Being a comedian is great when you’ve got regular gigs, the time to write, and decent turn-outs. When you’re still working a day job or busting ass in school (or in my case, both), you go through periods where there simply isn’t enough time to dedicate to the craft.
For the past few weeks, I’ve had to substantially cut down on my creative output and stagetime.
It almost feels like I should be stripped of my title of comedian.
I hear it all the time: Real comedians hit the stage at least a few times a week if not a few times a night.
But fuuuuuuuuuuuuck sometimes it’s just impossible. I’ve been fortunate enough to squeeze at least a public appearance once a week in the past month, but it’s been tough. The longest I’ve gone without doing stand-up comedy is 11 days and that’s because I couldn’t book anything that worked with my schedule. Luckily, Walter J. Lyng had me do a character on his show Night Fight so I got my fix to hold me over.
Now I’m getting back in the swing of it all. However, in my time away from regular stagetime, I’ve made some realizations.
- Revisit old material. Holy fuck. Not only do you rediscover bits that worked, but you also get to uncover bits that you never fleshed out or premises you never had the right faculties to tackle. I had no time to dedicate to writing new stuff, so for the few shows I had lined up, I spent my prep time going through some old bits and premises to repackage along with some tried and true stuff that’s doing well. I’m happy to say that some of the old stuff is here to stay.
- I totally want to write a book. Right now, I’m not even close to have put in my Gladwellian 10,000 hours of being a comedic writer, but I still want to write a collection of essays/short stories/general silliness. I’ve already written some fun stuff I’m proud of. I can definitely say that at some point down the line, I’ll have to reread these essays and all the others I’ve written to send over to a publisher (hopefully I won’t get shut down).
- I’m in the right field. With the little amount of stagetime I’ve found, I realize that there is absolutely nothing else I want to do with my life. I want to be in the business of comedy. Stand-up, sketch, improv, bit parts on sitcoms (hopefully recurring), other stuff, whatever. LET ME MAKE YOU LAUGH. After being part of most of the Night Fights with Walter J. Lyng (and Leighland Beckman) doing some walk-on character parts and having an arc within the series, I felt a huge sense of accomplishment and I feel most at home when I am performing.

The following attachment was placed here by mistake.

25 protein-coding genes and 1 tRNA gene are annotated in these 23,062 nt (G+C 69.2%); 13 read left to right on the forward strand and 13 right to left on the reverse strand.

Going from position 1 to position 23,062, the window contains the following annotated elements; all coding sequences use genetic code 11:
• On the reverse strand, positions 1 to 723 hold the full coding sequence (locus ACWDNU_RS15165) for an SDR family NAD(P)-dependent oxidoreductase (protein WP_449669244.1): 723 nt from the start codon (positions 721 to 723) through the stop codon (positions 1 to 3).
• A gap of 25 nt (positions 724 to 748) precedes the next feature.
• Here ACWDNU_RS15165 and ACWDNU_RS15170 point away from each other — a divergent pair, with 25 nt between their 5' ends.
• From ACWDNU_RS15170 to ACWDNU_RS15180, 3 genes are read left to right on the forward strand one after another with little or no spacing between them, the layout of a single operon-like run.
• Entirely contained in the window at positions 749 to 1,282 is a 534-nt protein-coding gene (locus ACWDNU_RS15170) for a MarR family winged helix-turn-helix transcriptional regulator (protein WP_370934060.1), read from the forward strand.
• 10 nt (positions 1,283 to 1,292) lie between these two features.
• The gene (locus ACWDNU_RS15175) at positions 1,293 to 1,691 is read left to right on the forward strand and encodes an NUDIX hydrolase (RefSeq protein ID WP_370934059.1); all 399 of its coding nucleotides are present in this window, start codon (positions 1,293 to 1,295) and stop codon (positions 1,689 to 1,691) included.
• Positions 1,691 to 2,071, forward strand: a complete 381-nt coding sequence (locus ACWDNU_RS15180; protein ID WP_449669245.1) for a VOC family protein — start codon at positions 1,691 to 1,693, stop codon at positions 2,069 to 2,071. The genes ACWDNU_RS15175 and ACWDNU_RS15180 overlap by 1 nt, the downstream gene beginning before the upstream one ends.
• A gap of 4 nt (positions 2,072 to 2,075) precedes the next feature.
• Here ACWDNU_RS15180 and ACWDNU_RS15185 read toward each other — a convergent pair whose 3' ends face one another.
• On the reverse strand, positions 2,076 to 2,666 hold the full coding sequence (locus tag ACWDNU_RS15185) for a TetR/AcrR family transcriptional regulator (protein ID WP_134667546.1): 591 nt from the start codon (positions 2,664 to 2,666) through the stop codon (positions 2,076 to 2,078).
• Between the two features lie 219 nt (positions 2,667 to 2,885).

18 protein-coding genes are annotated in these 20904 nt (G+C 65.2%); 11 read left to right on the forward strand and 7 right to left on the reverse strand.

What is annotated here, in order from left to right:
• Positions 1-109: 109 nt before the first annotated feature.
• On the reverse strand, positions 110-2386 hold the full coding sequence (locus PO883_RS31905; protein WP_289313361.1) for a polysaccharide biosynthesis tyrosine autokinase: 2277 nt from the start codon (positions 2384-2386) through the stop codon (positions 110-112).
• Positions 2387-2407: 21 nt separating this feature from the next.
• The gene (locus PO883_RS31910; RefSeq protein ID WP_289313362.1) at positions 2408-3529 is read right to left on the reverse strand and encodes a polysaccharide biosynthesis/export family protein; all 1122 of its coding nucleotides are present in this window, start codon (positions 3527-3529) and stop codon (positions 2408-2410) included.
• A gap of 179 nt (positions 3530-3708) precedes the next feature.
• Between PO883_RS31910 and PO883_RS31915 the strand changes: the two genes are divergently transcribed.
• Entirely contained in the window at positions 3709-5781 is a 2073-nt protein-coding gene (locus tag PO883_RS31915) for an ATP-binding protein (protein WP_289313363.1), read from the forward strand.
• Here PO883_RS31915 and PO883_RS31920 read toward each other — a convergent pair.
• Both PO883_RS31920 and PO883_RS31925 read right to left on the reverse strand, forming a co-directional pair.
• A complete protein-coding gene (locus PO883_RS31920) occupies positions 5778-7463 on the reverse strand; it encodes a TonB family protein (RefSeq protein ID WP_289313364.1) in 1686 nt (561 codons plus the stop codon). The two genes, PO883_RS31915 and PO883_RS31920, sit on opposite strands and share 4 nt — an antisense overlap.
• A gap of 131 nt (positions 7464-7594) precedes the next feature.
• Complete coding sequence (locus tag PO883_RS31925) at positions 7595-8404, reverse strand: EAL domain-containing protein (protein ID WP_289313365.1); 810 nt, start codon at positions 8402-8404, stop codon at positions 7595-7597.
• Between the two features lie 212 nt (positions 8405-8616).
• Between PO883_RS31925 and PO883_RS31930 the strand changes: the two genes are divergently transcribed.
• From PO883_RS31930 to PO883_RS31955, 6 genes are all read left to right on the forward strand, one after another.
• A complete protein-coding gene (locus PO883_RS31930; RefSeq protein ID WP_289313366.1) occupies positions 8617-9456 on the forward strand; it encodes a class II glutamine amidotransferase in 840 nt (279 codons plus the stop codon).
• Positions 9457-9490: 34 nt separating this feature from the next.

So yeah, let’s party, you guys.
Come see me do comedy. I have more time to dedicate soon.
Mike “This Too Shall Pass” Carrozza
Oh, man. This guy. I don’t even know where to begin. Kurt Braunohler is a breath of fresh air every time. This man’s mission statement (mentioned on his amazing album How Do I Land?) is to insert absurdity in everyday life. He brings that spirit to his stand-up and all projects he touches. His podcast the K-Ohle is a multi-format show whose description makes me laugh every time. Check it on the website. Please please please buy his album and watch his Half Hour. I’ve written about Kurt Braunohler many times and he’s become my favourite comedian to bring up in conversations about alternative comedy especially for the title track on his album. He’s an inspiration and a huge influence on me and my comedic styling. Though my mission statement for comedy is in essence the same, I knew that before hearing his album. So once I heard him say that in the first ten minutes of his record, I felt like I found a brother.
Jacob Greco is a comedian from Ontario who’s made Montreal his home for the past year or so. I admire this man so much. His mind works in such beautiful ways. I foresee wonderful things for his future and I honestly feel he’s going to be a big part in bringing about the next wave of alternative comedy. Jacob is hilarious and I urge anybody and everybody to see him live. Follow him on Twitter, find out where he’s going to perform and go. Go.